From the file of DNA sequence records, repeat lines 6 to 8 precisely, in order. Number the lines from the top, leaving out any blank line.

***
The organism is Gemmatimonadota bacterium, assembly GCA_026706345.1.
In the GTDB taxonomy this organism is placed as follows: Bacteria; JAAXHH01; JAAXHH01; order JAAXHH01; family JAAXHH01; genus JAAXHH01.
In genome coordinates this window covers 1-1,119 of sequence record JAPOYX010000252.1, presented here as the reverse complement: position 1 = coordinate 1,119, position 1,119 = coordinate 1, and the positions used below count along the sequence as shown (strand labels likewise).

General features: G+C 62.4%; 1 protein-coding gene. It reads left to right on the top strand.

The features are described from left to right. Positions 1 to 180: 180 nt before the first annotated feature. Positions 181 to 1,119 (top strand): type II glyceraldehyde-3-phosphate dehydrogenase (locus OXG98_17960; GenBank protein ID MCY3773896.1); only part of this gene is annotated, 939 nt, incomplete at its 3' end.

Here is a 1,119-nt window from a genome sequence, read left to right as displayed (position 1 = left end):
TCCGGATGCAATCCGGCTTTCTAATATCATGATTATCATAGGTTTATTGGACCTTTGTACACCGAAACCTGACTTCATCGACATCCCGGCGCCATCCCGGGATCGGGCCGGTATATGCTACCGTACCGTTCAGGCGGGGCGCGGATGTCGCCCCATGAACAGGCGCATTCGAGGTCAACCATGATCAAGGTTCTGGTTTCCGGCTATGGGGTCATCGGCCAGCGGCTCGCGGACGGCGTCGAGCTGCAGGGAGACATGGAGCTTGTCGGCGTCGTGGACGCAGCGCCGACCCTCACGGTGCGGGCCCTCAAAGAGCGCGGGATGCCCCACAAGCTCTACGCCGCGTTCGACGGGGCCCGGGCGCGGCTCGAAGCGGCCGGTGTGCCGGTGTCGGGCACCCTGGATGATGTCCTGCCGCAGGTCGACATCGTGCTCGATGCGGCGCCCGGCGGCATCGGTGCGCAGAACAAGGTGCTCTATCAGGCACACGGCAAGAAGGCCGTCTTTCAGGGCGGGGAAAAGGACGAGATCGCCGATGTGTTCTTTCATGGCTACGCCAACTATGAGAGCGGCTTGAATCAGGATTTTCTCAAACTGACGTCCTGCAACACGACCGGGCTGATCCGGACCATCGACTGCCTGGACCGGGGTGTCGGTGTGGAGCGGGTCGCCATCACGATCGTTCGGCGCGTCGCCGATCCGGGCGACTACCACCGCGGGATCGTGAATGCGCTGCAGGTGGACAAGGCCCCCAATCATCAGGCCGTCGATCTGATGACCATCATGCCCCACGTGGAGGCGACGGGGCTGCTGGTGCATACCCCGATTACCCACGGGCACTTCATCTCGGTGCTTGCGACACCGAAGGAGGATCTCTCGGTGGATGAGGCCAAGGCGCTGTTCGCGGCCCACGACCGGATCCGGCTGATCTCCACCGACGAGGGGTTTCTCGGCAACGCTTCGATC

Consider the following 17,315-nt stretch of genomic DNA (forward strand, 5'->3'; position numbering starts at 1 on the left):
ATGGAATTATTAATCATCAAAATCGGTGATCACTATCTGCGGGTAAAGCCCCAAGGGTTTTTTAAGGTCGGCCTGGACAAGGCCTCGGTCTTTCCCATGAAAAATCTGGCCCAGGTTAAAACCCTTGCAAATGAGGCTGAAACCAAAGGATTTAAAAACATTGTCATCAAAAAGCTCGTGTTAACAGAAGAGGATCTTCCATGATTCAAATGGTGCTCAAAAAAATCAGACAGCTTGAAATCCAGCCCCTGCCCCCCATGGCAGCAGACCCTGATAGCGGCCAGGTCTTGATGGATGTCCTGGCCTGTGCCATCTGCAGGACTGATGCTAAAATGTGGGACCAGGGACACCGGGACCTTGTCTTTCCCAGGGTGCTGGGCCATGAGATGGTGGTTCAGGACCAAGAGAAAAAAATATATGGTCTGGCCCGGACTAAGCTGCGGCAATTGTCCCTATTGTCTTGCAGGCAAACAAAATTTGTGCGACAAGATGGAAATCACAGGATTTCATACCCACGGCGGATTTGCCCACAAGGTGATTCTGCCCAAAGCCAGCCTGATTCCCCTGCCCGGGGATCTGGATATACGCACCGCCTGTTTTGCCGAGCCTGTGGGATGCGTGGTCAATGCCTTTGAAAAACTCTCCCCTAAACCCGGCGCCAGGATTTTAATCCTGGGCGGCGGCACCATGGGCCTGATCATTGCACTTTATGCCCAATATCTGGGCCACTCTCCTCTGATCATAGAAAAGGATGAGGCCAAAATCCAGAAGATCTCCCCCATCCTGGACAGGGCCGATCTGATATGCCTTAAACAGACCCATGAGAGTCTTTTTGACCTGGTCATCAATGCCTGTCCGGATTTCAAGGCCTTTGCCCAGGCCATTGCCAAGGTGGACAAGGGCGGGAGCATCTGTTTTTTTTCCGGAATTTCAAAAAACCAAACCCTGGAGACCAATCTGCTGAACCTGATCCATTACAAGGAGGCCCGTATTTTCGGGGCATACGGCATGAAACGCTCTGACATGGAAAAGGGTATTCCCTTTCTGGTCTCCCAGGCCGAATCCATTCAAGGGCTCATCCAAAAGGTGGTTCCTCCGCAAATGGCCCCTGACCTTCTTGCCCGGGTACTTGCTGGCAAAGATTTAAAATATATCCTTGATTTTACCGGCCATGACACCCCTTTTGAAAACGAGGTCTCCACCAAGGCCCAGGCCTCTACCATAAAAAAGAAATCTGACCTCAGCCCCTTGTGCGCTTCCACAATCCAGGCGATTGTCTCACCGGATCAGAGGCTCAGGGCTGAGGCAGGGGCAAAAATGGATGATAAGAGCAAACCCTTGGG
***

Here is a 1,119-nt window from a genome sequence, read left to right as displayed (position 1 = left end):
TCCGGATGCAATCCGGCTTTCTAATATCATGATTATCATAGGTTTATTGGACCTTTGTACACCGAAACCTGACTTCATCGACATCCCGGCGCCATCCCGGGATCGGGCCGGTATATGCTACCGTACCGTTCAGGCGGGGCGCGGATGTCGCCCCATGAACAGGCGCATTCGAGGTCAACCATGATCAAGGTTCTGGTTTCCGGCTATGGGGTCATCGGCCAGCGGCTCGCGGACGGCGTCGAGCTGCAGGGAGACATGGAGCTTGTCGGCGTCGTGGACGCAGCGCCGACCCTCACGGTGCGGGCCCTCAAAGAGCGCGGGATGCCCCACAAGCTCTACGCCGCGTTCGACGGGGCCCGGGCGCGGCTCGAAGCGGCCGGTGTGCCGGTGTCGGGCACCCTGGATGATGTCCTGCCGCAGGTCGACATCGTGCTCGATGCGGCGCCCGGCGGCATCGGTGCGCAGAACAAGGTGCTCTATCAGGCACACGGCAAGAAGGCCGTCTTTCAGGGCGGGGAAAAGGACGAGATCGCCGATGTGTTCTTTCATGGCTACGCCAACTATGAGAGCGGCTTGAATCAGGATTTTCTCAAACTGACGTCCTGCAACACGACCGGGCTGATCCGGACCATCGACTGCCTGGACCGGGGTGTCGGTGTGGAGCGGGTCGCCATCACGATCGTTCGGCGCGTCGCCGATCCGGGCGACTACCACCGCGGGATCGTGAATGCGCTGCAGGTGGACAAGGCCCCCAATCATCAGGCCGTCGATCTGATGACCATCATGCCCCACGTGGAGGCGACGGGGCTGCTGGTGCATACCCCGATTACCCACGGGCACTTCATCTCGGTGCTTGCGACACCGAAGGAGGATCTCTCGGTGGATGAGGCCAAGGCGCTGTTCGCGGCCCACGACCGGATCCGGCTGATCTCCACCGACGAGGGGTTTCTCGGCAACGCTTCGATC

Consider the following 17,315-nt stretch of genomic DNA (forward strand, 5'->3'; position numbering starts at 1 on the left):